Tanzania Economy Records Growth in Key Sectors

According to the International Monetary Fund (IMF), Tanzania is included in the list of countries that were the least affected by the international financial and economic crisis and, in spite of fact that the Government of Tanzania was unable to meet its 2008/09 revenue target by 10 percent, the Tanzania National Bureau of Statistics (NBS) recently announced that some of the key contributing sectors to the Tanzania economy were able to record modest growth during the first quarter of last year.

Several of the key contributing sectors to the Tanzania economy were forced to put aside several key projects and terminate hundreds of jobs as businesses within these sectors attempted to counteract the effects of the economic meltdown.

Among the sectors that were most affected by the crisis were the Tanzania investment flows, mining and tourism sectors.

At the same time, according to a recently released NBS report in which the country’s economic performance was reviewed, activities in the country’s fishing sector during the first quarter of 2009 reported a growth of 7.9 percent compared to the -19.4 percent growth that was recorded during the same period in the previous year.

The NBS report, entitled Quarterly Gross Domestic Product of Tanzania Mainland First Quarter 2009, went on to explain that the high growth had been attributed to an increase in the demand for both fish and fish products in foreign markets.

In addition, the NBS report indicated that that the Tanzania agriculture sector experienced a slight growth during the first three months of 2009 of 0.3 percent, representing a decline in the growth rate when compared to the first quarter of 2008, which recorded a growth of seven percent.

During the same period the production of a major Tanzanian cash crop and national staple, maize, also recorded a marginal increase of two percent from 650 tons during the first quarter of 2008 to the 663 tons that was recorded for this review period.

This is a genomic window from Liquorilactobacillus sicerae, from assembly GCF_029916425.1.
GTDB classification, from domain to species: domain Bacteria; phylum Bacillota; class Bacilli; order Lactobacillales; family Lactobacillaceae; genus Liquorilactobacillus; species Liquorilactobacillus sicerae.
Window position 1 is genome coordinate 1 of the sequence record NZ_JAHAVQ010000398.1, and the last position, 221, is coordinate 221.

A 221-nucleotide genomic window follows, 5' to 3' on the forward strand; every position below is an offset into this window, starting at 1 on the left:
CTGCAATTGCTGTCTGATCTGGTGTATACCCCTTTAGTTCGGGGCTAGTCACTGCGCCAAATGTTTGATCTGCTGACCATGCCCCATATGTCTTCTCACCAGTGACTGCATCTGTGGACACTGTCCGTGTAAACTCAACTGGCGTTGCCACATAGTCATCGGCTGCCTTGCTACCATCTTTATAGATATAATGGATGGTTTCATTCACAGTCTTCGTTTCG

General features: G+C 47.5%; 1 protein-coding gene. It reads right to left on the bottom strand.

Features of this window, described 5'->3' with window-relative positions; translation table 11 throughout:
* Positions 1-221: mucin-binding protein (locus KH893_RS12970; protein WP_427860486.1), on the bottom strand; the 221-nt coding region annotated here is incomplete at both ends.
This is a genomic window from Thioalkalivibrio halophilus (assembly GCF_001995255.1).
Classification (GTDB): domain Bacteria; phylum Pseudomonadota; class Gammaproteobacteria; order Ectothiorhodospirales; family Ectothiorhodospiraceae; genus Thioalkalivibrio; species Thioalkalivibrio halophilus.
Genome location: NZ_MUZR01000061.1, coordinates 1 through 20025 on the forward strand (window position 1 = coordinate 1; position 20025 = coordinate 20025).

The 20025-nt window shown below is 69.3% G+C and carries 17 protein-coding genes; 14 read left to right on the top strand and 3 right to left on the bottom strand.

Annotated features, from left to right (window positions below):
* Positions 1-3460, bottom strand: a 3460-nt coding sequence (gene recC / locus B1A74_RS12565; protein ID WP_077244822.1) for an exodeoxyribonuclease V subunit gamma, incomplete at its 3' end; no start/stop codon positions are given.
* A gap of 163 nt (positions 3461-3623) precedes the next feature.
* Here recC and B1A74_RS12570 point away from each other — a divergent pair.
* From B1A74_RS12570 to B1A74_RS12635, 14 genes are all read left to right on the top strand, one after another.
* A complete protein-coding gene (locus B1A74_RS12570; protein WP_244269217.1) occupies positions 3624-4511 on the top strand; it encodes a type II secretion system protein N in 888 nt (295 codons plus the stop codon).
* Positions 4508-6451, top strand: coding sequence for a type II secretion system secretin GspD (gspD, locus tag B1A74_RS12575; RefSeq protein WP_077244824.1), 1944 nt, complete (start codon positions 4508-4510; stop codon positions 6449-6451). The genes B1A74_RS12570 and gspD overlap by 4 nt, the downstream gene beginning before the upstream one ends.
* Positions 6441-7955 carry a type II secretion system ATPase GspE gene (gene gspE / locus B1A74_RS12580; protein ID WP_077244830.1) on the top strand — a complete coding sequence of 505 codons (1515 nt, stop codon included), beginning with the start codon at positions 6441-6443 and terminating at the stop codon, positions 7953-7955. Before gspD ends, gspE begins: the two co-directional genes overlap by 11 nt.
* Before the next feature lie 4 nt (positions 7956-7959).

In addition to this increase, paddy harvests also increased by four percent from 249 tons in 2008 to 259 tons for this review period while, at the same time, harvest of millet and sorghum also reported an increase of one percent and the harvest of cassava harvests increased by seven tons.

According to a report by The Citizen Tanzania, the country’s Minister of Agriculture, Food Security and Cooperatives, Stephen Wasira, has attributed the shortfall in national food stocks to unpredictable weather conditions that were recently experienced in some parts of the country, particularly in the Southern Highlands.

In spite of the fact that the country’s food deficit had reached a total of 1.3 million tons as a result of these weather conditions, Mr. Wasira indicated an expectation that Tanzania would be able to report a slight surplus of food at the end of the current farming season.

Additional growth was reported in the Tanzania hospitality sector, which recorded a growth of 4.3 percent in the first three month of 2009 compared to the 4.6 percent that was experienced during the same period in 2008 while, at the same time, the number of domestic hotel visitors also recorded an increase from 141,237 to 153,591, which has been attributed to the marginal increase in the number of international and resident visitors to the country’s hotels.